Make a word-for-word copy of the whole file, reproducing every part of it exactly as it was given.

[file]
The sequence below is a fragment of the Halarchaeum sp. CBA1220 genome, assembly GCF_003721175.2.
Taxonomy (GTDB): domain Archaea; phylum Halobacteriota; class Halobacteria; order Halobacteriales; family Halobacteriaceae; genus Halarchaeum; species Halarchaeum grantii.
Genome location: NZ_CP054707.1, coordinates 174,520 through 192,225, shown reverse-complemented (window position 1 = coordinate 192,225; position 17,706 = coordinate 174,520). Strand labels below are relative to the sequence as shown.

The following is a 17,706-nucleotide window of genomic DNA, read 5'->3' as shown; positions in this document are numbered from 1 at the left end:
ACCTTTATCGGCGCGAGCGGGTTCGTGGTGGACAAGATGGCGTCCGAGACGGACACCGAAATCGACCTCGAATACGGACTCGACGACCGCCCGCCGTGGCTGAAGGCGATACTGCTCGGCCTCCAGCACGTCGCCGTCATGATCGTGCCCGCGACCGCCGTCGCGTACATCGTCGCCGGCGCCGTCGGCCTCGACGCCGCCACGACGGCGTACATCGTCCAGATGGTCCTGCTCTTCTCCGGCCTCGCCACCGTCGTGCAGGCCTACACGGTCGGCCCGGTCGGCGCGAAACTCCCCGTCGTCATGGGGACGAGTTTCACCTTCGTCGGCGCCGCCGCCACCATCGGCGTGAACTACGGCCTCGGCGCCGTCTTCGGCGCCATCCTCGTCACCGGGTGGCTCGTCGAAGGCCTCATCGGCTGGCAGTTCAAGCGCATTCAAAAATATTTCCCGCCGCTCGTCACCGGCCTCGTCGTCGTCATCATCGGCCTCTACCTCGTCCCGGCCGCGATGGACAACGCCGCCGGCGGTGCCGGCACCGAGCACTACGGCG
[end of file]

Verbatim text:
The sequence below is a fragment of the Halarchaeum sp. CBA1220 genome, assembly GCF_003721175.2.
Taxonomy (GTDB): domain Archaea; phylum Halobacteriota; class Halobacteria; order Halobacteriales; family Halobacteriaceae; genus Halarchaeum; species Halarchaeum grantii.
Genome location: NZ_CP054707.1, coordinates 174,520 through 192,225, shown reverse-complemented (window position 1 = coordinate 192,225; position 17,706 = coordinate 174,520). Strand labels below are relative to the sequence as shown.

The following is a 17,706-nucleotide window of genomic DNA, read 5'->3' as shown; positions in this document are numbered from 1 at the left end:
ACCTTTATCGGCGCGAGCGGGTTCGTGGTGGACAAGATGGCGTCCGAGACGGACACCGAAATCGACCTCGAATACGGACTCGACGACCGCCCGCCGTGGCTGAAGGCGATACTGCTCGGCCTCCAGCACGTCGCCGTCATGATCGTGCCCGCGACCGCCGTCGCGTACATCGTCGCCGGCGCCGTCGGCCTCGACGCCGCCACGACGGCGTACATCGTCCAGATGGTCCTGCTCTTCTCCGGCCTCGCCACCGTCGTGCAGGCCTACACGGTCGGCCCGGTCGGCGCGAAACTCCCCGTCGTCATGGGGACGAGTTTCACCTTCGTCGGCGCCGCCGCCACCATCGGCGTGAACTACGGCCTCGGCGCCGTCTTCGGCGCCATCCTCGTCACCGGGTGGCTCGTCGAAGGCCTCATCGGCTGGCAGTTCAAGCGCATTCAAAAATATTTCCCGCCGCTCGTCACCGGCCTCGTCGTCGTCATCATCGGCCTCTACCTCGTCCCGGCCGCGATGGACAACGCCGCCGGCGGTGCCGGCACCGAGCACTACGGCG